Chattering Mind

Chattering Mind

Are You Happy in Your Kitchen?

My friend Myra, a graduate of New York’s Institute for Integrative Nutrition, has launched her own nutritional consulting business, and I signed on as a client last spring thinking I’d get good nutritional tips (that I could then pass on to you), as well as some help with my anemia. Little did I know that psychotherapy would come gratis as part of the package!

Myra believes that most people won’t cook healthy meals at home if they feel they can’t prepare them quickly. The need for speed in our lives is what often drives us to eat frozen, prepared foods or carry-out meals from restaurants (all of which tend to be high in sodium and fat).

I sometimes come home with the children in the late afternoon having no idea what’s on my menu for dinner. Just not a clue. I’ve tried different ways of getting organized and stocking my whole foods pantry, but I’m often tempted to grab California roll from sushi bars on my way home because the idea of facing my kitchen some nights is almost unbearable.


Myra seemed to quickly comprehend the lay of the land chez moi. And for several hours, she held her tongue and just worked with me to see that it made no sense to have my spices where I couldn’t see them, bowls where I couldn’t reach them, and pans stored in the stove. My knives were housed in a long narrow drawer, which made grabbing one a dangerous proposition. My counters were clean, but cluttered with appliances. Sound familiar? And son of a gun! It had become so difficult to find utensils that I’d gone out and purchased more, so during Myra’s visit, I found four spatulas, two can openers, and two melon ballers! We found a box in the basement and threw in all the utensils I didn’t need in duplicate. We also decanted a lot of beans and grains from their food co-op bags, and put them in stackable containers like these.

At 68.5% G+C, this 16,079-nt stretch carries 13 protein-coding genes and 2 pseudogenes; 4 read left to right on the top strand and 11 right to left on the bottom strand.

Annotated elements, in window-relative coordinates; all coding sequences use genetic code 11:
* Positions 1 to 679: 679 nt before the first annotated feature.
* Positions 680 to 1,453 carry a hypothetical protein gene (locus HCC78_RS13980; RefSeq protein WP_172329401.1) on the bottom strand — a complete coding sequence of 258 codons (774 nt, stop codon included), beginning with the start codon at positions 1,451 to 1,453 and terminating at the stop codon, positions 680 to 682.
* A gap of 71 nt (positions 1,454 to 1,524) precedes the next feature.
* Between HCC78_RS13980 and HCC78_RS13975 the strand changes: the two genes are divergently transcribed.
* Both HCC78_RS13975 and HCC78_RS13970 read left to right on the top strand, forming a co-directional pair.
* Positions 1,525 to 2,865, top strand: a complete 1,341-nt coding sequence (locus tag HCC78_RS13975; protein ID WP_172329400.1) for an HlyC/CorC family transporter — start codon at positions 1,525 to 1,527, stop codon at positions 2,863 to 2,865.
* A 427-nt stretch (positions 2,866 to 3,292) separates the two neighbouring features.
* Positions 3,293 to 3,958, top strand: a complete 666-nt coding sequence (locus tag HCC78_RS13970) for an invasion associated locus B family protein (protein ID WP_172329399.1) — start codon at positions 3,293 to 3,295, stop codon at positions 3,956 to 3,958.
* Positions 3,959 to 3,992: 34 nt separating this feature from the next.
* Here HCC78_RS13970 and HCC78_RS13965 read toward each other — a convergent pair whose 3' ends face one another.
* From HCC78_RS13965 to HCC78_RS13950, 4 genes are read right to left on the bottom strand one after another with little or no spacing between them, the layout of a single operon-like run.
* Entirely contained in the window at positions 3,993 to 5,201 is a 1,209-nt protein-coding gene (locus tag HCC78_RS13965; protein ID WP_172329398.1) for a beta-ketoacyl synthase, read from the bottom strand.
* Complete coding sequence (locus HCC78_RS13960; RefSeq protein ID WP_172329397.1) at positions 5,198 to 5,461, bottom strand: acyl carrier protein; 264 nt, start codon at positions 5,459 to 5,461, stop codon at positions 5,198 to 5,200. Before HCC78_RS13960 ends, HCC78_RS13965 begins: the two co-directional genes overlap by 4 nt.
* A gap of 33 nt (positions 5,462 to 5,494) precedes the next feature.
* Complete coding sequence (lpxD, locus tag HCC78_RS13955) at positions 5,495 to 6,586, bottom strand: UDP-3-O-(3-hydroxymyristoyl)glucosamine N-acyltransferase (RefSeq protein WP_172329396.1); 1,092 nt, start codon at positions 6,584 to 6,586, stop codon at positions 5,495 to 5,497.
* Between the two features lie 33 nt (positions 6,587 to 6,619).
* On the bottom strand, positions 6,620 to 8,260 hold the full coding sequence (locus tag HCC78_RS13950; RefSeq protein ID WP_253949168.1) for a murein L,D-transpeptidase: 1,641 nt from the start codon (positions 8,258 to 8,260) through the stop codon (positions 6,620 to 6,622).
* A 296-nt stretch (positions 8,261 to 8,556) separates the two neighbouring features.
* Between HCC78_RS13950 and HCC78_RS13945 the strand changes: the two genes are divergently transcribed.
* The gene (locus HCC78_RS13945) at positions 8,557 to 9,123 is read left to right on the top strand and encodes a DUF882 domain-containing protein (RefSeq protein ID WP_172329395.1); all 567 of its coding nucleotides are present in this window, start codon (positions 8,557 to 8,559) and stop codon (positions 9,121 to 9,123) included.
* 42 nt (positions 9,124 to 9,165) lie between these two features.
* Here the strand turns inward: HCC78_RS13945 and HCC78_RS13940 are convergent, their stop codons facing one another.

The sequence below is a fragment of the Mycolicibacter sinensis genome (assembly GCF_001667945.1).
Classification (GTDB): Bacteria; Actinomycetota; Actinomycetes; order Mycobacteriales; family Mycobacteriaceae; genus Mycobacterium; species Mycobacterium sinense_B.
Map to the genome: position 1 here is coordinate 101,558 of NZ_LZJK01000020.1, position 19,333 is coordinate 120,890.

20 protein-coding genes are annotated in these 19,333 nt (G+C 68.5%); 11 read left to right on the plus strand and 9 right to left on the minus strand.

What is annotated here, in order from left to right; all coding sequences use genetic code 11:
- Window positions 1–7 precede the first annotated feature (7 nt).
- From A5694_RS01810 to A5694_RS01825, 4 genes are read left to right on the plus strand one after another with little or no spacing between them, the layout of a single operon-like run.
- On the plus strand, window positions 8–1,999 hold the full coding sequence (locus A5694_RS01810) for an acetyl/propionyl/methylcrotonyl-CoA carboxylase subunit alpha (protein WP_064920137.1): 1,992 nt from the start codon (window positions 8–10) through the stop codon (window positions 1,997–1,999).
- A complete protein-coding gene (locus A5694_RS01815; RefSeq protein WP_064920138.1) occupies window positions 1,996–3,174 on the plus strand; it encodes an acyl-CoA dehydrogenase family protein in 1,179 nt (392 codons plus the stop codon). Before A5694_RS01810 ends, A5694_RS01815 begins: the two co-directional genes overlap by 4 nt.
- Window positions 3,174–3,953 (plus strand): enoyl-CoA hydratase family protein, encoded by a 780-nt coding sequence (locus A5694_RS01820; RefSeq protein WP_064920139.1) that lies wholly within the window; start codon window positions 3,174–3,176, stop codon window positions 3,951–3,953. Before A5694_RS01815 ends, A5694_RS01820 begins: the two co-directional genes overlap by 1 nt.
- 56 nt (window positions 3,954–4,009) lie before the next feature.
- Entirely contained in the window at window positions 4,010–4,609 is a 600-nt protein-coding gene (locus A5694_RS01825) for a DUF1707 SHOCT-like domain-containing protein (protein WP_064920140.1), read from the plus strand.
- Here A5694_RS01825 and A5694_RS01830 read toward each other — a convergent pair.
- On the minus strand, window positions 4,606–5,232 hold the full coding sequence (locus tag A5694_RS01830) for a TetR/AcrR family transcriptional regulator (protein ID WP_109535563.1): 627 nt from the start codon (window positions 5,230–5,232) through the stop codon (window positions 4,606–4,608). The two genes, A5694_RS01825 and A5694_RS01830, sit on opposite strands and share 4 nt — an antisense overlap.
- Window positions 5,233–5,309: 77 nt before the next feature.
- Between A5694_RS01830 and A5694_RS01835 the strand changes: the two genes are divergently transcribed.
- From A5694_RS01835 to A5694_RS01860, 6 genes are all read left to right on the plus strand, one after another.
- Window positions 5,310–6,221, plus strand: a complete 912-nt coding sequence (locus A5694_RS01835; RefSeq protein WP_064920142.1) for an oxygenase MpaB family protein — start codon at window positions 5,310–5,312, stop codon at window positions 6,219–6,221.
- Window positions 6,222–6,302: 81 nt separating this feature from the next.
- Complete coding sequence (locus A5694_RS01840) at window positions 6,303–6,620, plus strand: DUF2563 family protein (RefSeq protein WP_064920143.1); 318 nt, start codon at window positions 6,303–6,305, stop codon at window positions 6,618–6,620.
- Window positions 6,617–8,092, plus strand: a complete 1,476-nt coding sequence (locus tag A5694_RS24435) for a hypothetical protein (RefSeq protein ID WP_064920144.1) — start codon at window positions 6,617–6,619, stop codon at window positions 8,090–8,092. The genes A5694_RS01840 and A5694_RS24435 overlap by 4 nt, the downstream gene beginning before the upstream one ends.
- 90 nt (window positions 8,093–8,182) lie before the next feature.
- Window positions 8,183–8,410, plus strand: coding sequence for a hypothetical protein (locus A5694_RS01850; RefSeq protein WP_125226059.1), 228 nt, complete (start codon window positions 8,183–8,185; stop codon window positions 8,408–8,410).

Before Myra departed, she turned to me and said with great warmth and intelligence: “As for homework, I’d like you to think a little bit about why you let your kitchen get this way, and why you chose…” she paused to put some black-eyed peas into my pantry, “to disown your power in this manner.”

Phew! Chattering thoughts rushed in as I sat in the silence of my better-organized kitchen to reflect. My own mother was a glamorous chef and gourmet goddess, the pride of our suburban neighborhood, always whipping up something exotic, over-the-top, and delicious. Could it be that four years after her death (as a result of a major stroke she had as she happened to be tenderizing flank steak in her state-of-the-art kitchen), I still think Mom’s in charge of meals? Could it be that I am reluctant to compete with her?


So dear readers, send me descriptions of your kitchen and your relation to it–what’s working for you there, and what’s not–and tell us all how your kitchen influences the food you prepare. If it’s a chore to prepare meals, as it was for me pre-Myra, we can talk more. Men chime in, please. I know many families have more kitchen-duty equity than we Chatterings currently savor, so I’d love to hear about how, if you’re coupled, you blend your organizational and cooking styles in one space.

Here’s the thing: If you are unhappy with your kitchen, you shouldn’t resign yourself to remaining unhappy. Think more about cooking efficiency and see how many extra minutes it’s taking you to cook when you can’t quickly access your equipment. Remember food is spiritual, food is love; it won’t taste as good if it comes out of a setting that constantly frustrates. Also, from Feng Shui, you’ll learn that the kitchen can manifest financial wellbeing. So what pleasure you take in the preparation of your meals is paramount.

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posted November 10, 2006 at 4:20 am

What a fun post Amy! After living 6 decades, having a breast cancer experience and knowing and learning why the blood type diet is one of the essential parts of my wellness regimen, cooking became easier and more joyful. I know what foods and spices are beneficial health wise and which are not. That makes the shopping routine a snap. So I switch around these beneficial foods and add garlic, olive oil and ‘tons’ of the beneficial spices(about 10) and I’m good to go. Sometimes I think that my meals are spices for the entree and the rest is the side dish. I usually stove cook on a low flame and tend to cut up and mix whichever veggies I have on top of garlic and spices and then add my protein choice. I’ve narrowed the utensil and pan thing down so its easy to cook. Hey, at this point my health/fitness is more important than it has ever been. I don’t feel like growing old without quality so I worry less about how many wrinkles I have(well its easy as I don’t have many)or how gray my hair is and more about how strong and energetic I feel.